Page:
Book Review: Monastic Wanderers

Monastic Wanderers: Nāth Yogī Ascetics in modern South Asia
Author: Véronique Bouillier
Manohar, 2017
ISBN 978-93-5098-154-2


The Western academic study of the Nāth sampradayas is really in its infancy, but in the last couple of years a few people have had a fair crack at making sense of the impenetrable mysteries of this rather heterodox cult.

One is David Gordon White with his rather sensationally titled Kiss of the Yogini and Sinister Yogis. Phil Hine, at enfolding.org has many interesting things to say about the origins and nature of the traditions.

Now Véronique Bouillier – through Manohar Publications – has had published her Nāth Yogī Ascetics in modern South Asia, which we’d say is really a tour de force. I guess we have to blame the copy editor for forgetting to translate French sometimes  in the book, and also for the sometimes very confusing use of different calendars so that you don’t know which one is being used. This is definitely the best book I’ve read by a Westerner on this tradition since Briggs’ Gorakhnath and the Kanphata Yogis was published in the 1920s.

There is now an English translation of a seminal text attributed to Gorakshanath, the Siddhasiddantapaddhati – this book, in five chapters – gives the central inner precepts of the Nath tradition.

Bouillier – a French anthropologist –  covers a number of the different manifestations of the different subsects of the sampradayas today, and her work is very revealing as she’s travelled through greater India – so including Nepal – to reach her conclusions. Did you know there’s a Gorakhnath temple in Sri Lanka in the vicinity of Kandy?  I do, and there is.

The author comes to the conclusion that the different traditions in India and Nepal have somewhat diluted their core message and indeed the different monasteries she visited do have some variations that are adopted for modern life.  While in the past the cult had kings as their patrons, to a greater or lesser extent the merchant classes have taken over that role.

Siddha Shri Ratnanath ji

She is particularly interesting in the details she gives about separate ashrams, really maths, that she has visited recently.  She explores, in particular, the story of Ratnanath (pictured) and the weird goings on in Mangalore. A friend of mine recently gave me a copy of his book, Isis: Goddess of Egypt & India, which makes interesting reading.

Shri Narharinathji and Mike Magee

She has a deal of interesting information about the monastery based in Fatehpur in the Sekhavati district of Rajasthan, which allies itself to the division allied to the Mannath panth. I’ve been to this monastery and to surrounding Mannath monasteries twice – on the latter occasion for a big festival for the 150th birthday of Amritnath, the saint responsible for the inauguration of the monastery.  I also met Véronique Bouillier when I was there in 2002. The surrounding monasteries are also most interesting, one of them containing the samadhi (tomb) of the founder of the Mannath panth. Pictured above is the current mahant (abbot) of the Fatehpur ashram.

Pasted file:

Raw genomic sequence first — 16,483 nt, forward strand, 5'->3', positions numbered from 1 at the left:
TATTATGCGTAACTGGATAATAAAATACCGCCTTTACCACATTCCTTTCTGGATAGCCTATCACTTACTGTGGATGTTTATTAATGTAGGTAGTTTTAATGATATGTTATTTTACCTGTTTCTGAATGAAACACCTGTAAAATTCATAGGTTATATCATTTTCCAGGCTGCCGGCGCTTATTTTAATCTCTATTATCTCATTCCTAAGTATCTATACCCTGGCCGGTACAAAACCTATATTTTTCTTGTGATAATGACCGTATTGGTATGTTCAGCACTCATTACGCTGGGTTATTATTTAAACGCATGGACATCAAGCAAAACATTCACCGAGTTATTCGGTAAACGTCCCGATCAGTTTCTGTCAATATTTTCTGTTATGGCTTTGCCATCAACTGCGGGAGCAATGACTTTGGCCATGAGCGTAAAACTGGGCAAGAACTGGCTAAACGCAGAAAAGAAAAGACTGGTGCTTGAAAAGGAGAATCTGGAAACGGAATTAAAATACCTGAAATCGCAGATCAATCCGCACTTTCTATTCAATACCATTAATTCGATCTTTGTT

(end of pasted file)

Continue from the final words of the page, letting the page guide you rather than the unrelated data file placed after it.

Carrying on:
Matsyendranath. The inscription reads Matsyavahan Mahasiddha Matsyendrath

Bouillier makes the point that Matsyendranath (pictured), the supposed founder of the sampradaya, isn’t held in very high esteem amongst modern day naths. Matsyendranath is the supposed author of the Kaula Jnana Nirnaya – a work of the Yogini Kaula school, and Bouillier’s book sometimes hints at  the tantrik bases of the modern sampradayas.

If you’re seriously interested in this tradition, I thoroughly recommend this book.

The book costs Rs 1,395.  I tried to order it from Manohar’s site which only apparently works with US dollars and Indian rupees, but my kind friends in Seattle bought me a copy and posted it to me in Oxford. Hence the review.

 

 

 

Mad Mike Magee is dead: thank the fuck for that

ABERDONIAN and self-confessed individual Mike Magee has passed on into the vale wherever the vale is.

He was a lazy, self-obsessed bastard and often got cross at things, even things that he didn’t need to be cross about. In fact, I can’t think of a positive thing to say about the git.

He leaves, as his legacy, nobody that gives a flying fuck. He paid all his bills and left his puny life without owing the taxman anything.

He will be missed, grievously, by HMRC, the tax people who had hoped to extract more from him before he croaked. Let’s hope and pray that he goes to a tax free zone. (Not Switzerland, Ed.) 

Oxford University’s Old Power Station is a dangerous place

Old Power Station

AFTER the recent explosion in Gibbs Crescent, following hard on the discovery of dangerous seeds the week before, I decided to exercise my rights under the Freedom of Information (FOI) act and ask the University what is stored in the Old Power Station (OPS).